High-temperature superconductivity was first discovered in 1986, but the physics underlying the phenomenon is still shrouded in mystery. In 1990 researchers discovered that, above their superconducting transition temperatures, the archetypal high-temperature superconductors, the cuprates, can behave as “strange” metals whose electrical resistance does not vary as expected with temperature. Now, researchers led by Arkady Shekhter of the National High Magnetic Field Laboratory in the US have shown that the same strange behaviour applies to the way their resistance varies with magnetic field. The results could have fundamental implications for our understanding of the nature of superconductivity and far beyond.
While the traditional BCS theory of superconductivity (named after its developers Bardeen, Cooper and Schrieffer) cannot explain superconductivity above about 30 K, cuprates have been shown to retain their superconducting properties at temperatures of up to 130 K. But even when the materials do finally relinquish their superconductivity, cuprates are still puzzling because of their unusual metallic behaviour.
From conventional to strange
According to Shekhter, the properties of conventional metals can be predicted from Fermi-liquid theory – an inspired, intuitive approximation of the quantum-mechanical behaviour of metallic materials. This theory, developed by the Soviet physicist Lev Landau, treats large numbers of electrons as quasiparticles. “Any material has an enormous amount of electrons, so there are no exact solutions,” explains Shekhter. “Fermi-liquid theory is not the only behaviour consistent with a material being a metal and being quantum mechanical – but it’s the one we know about and the one that works for pretty much any metal we encounter in normal life.” Apply it to the cuprates, however, and things get weird.
Fermi-liquid theory predicts that, at low temperatures, the resistance of metals should depend on the square of temperature. However, cuprates’ resistance varies linearly with temperature down to the point at which they become superconducting. A wide variety of other, similar “strange” metals, or non-Fermi liquids, have subsequently been discovered – many of them not superconductors. “There is no theoretical explanation for temperature-in-linear resistivity at the moment,” says Louis Taillefer of the University of Sherbrooke in Quebec, Canada. “It remains a baffling result.”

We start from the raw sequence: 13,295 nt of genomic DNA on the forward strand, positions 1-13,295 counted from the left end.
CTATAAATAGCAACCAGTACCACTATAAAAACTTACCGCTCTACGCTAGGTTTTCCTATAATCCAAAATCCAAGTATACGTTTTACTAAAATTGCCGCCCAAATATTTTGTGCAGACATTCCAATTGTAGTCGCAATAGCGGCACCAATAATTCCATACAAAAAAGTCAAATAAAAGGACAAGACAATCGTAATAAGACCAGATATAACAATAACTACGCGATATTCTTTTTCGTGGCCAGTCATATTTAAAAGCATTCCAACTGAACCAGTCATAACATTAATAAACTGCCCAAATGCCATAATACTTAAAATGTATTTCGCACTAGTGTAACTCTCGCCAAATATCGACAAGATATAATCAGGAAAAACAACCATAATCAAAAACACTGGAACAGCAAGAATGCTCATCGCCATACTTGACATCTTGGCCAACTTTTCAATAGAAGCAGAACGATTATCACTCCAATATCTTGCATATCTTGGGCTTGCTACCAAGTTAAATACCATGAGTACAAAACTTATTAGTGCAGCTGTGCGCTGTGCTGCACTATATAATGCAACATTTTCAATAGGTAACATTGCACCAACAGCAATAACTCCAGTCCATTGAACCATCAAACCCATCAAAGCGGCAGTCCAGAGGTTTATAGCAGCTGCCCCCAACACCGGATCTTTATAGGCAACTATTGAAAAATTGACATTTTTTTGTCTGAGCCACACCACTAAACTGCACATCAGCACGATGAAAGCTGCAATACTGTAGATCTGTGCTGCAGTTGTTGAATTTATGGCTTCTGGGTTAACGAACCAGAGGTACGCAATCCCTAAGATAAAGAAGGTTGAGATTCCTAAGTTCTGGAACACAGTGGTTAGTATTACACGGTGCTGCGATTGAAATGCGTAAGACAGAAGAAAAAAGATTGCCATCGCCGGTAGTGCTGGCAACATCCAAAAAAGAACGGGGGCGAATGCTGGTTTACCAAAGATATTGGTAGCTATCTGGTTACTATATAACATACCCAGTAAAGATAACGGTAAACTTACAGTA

In the absence of such an explanation, researchers have drawn inspiration from other areas of fundamental physics. Theoretical physicist Jan Zaanen of the University of Leiden in the Netherlands has suggested that the phenomenon may result from the breakdown of the Pauli exclusion principle, so that all the particles become entangled with each other – a concept he has described as “unparticle physics”. String theorists have even drawn parallels between the physics of strange metals and the properties of charged black holes.
Superconductors in magnetic fields
In 2016 a research team led by James Analytis of the University of California, Berkeley, discovered a curious feature of the strange-metal state of an iron pnictide superconductor. At high fields, they found, the resistance is perfectly proportional to the field. As with temperature, Fermi-liquid theory predicts it should be proportional to its square.
In this new research, Shekhter – a co-author of the 2016 study – worked with colleagues in the US, Columbia and Germany to ascertain whether the same “B-linear resistivity” was also seen in cuprates. They tested the resistance of thin films of strontium-doped lathanum cuprate, finding it was linearly proportional to magnetic field across a wide range of temperatures at fields up to 80 tesla – the highest they tested. Shekhter says that these results provide crucial confirmation that strange metals cannot be described by Fermi-liquid theory.
“Linear-in-temperature behaviour offers certain wiggle room to take the conventional language of metals and make it a bit more complex,” he explains. “Once you have this very unusual magnetic-field behaviour at high fields it leaves much less room for speculation. As far as I know the leading theorists are still puzzled.”
Taillefer agrees. “You cannot propose to understand anything about T-linear resistivity unless your understanding includes the cuprates, so this B-linear resistivity would not have been treated as a universal strange-metal phenomenon unless it had been seen there too,” he says.
He describes the present paper, in which he was not involved, as “a tantalizing result that’s very significant if it turns out to be true”. His caution arises from the fact that the range of fields tested is relatively small. “Superconductivity in these cuprates is very strong, so you actually need of order 60 or 70 T before you can look at the normal-state resistivity,” he explains. “So even though they went to 80 T – which is very strong – you don’t have a great range of field to see whether the relationship is linear or not.”
Jan Zaanen, meanwhile, is excited. “The present work is just part of a large development that is presently gathering steam in the experimental community,” he says. “Quite unusually, it is inspired by cutting edge developments in fundamental theoretical physics involving string theory, quantum information and many-body condensed matter physics, which went through a seredipituous convergence in recent years.”
“This is not run-of-the-mill,” Zaanen continues, “but instead potentially a ground-breaking development in fundamental physics, with ramifications for benchmarking quantum computers and even quantum gravity.”
The research is published in Science.